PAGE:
The latest SHIPS model forecast predicts that wind shear will stay in the moderate range, 10 - 20 knots, over the Gulf of Mexico this week. The storm's main problem will be dry air, and I don't expect 94L to undergo rapid development. Most of the models bring 94L ashore over Louisiana by Thursday, though the GFDL model predicts 94L could stall off the coast and not make landfall until Friday. If 94L does make landfall Thursday, it is unlikely to be a hurricane, due to all the dry air aloft in the Gulf. However, the GFDL model is predicting that the 1-day delay in landfall to Friday will allow 94L enough time to grow fully tropical and intensify into a Category 1 hurricane. I think this solution is unlikely. Storms that get their start underneath a cold, dry, upper-level low very rarely attain hurricane strength in three days. A 40 - 50 mph tropical or subtropical storm at landfall Thursday or Friday is a much more reasonable forecast.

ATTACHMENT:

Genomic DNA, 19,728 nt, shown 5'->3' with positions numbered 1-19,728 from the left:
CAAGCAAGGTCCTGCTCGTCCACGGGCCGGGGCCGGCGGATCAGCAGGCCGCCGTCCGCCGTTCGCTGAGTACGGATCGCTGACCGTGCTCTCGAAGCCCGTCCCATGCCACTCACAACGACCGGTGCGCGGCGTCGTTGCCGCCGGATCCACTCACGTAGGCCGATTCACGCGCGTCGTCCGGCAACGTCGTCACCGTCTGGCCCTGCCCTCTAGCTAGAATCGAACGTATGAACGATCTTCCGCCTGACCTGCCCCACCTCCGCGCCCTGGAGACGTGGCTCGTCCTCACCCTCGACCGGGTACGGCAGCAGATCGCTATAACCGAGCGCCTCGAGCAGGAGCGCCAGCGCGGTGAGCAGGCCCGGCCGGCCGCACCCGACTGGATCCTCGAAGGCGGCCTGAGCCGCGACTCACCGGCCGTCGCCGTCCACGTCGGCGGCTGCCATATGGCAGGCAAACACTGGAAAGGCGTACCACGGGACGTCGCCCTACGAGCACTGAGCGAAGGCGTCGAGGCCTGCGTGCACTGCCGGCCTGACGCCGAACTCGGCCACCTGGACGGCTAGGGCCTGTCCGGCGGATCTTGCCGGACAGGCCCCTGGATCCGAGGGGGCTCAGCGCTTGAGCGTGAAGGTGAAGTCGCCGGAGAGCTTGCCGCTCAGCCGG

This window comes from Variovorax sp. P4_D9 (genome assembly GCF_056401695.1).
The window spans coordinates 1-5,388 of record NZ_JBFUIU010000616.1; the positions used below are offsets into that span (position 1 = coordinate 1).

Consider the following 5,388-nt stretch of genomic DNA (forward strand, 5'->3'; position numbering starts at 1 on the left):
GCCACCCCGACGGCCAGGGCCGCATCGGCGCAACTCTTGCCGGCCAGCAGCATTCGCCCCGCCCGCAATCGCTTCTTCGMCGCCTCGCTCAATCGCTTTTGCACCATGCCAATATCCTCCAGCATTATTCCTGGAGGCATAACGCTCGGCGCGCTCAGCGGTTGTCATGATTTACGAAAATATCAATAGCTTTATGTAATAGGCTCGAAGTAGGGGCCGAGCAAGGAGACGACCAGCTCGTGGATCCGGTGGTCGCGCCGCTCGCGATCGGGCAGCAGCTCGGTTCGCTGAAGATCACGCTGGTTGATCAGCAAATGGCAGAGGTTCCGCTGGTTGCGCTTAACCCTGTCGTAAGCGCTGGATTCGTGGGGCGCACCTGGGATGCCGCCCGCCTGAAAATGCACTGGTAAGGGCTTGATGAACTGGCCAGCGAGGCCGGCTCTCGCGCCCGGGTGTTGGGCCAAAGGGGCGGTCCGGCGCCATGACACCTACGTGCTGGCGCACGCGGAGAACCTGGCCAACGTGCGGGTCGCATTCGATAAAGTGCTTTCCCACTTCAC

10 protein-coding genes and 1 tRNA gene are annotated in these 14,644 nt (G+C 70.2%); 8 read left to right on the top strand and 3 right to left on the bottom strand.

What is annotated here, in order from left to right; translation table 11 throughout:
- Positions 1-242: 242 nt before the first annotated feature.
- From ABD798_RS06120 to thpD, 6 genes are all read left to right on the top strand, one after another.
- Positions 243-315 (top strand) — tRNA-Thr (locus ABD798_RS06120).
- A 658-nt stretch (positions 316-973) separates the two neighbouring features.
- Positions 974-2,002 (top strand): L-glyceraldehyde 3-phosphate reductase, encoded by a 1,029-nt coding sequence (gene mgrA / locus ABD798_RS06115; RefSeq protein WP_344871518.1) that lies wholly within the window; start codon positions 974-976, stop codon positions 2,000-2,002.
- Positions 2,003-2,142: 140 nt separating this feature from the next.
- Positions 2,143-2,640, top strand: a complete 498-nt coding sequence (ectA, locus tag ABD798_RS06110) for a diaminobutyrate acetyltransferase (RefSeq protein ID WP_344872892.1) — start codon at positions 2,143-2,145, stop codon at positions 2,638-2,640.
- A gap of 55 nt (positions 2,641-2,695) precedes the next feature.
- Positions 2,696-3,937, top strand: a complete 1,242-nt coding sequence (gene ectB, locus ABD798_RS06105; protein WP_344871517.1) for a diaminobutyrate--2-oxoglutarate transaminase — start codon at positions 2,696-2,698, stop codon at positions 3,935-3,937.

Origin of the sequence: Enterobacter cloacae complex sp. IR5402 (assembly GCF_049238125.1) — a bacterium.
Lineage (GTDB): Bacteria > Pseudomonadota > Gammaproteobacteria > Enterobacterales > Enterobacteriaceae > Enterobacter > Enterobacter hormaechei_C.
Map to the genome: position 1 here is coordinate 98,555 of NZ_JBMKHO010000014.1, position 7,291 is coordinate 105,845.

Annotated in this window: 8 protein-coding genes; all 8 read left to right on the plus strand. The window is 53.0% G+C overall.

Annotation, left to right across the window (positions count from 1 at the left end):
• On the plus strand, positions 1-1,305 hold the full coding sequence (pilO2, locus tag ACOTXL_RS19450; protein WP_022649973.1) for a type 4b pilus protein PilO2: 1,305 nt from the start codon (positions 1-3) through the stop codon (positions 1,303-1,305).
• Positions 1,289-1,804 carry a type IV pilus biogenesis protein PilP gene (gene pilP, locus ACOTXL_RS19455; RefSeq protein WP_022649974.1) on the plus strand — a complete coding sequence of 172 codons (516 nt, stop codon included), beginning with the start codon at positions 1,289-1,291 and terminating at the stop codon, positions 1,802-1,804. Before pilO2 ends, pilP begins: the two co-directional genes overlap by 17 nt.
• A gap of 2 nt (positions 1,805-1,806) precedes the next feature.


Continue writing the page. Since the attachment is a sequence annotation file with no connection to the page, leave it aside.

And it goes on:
93L
A tropical wave (Invest 93) in the middle Atlantic Ocean is close to tropical depression status. The disturbance has a well-defined surface circulation, but only a limited amount of heavy thunderstorm activity, thanks to dry air and wind shear of 10 - 20 knots affecting it due to a large upper-level low pressure system to the west. Wind shear is expected to stay in the moderate range, 10 - 20 knots, over the next four days, which is low enough that 93L could become a tropical depression at any time during that period. NHC is giving 93L a 60% chance of developing into a tropical depression by Thursday morning. The GFS, GFDL, and HWRF models predict 93L will develop, and the GFDL forecasts that the storm will become a hurricane. A strong trough of low pressure moving across the central Atlantic is recurving 93L to the north, and the system should only be a concern to shipping interests. None of the reliable computer models are forecasting tropical cyclone development in the Atlantic over the next seven days, other than for 93L and 94L.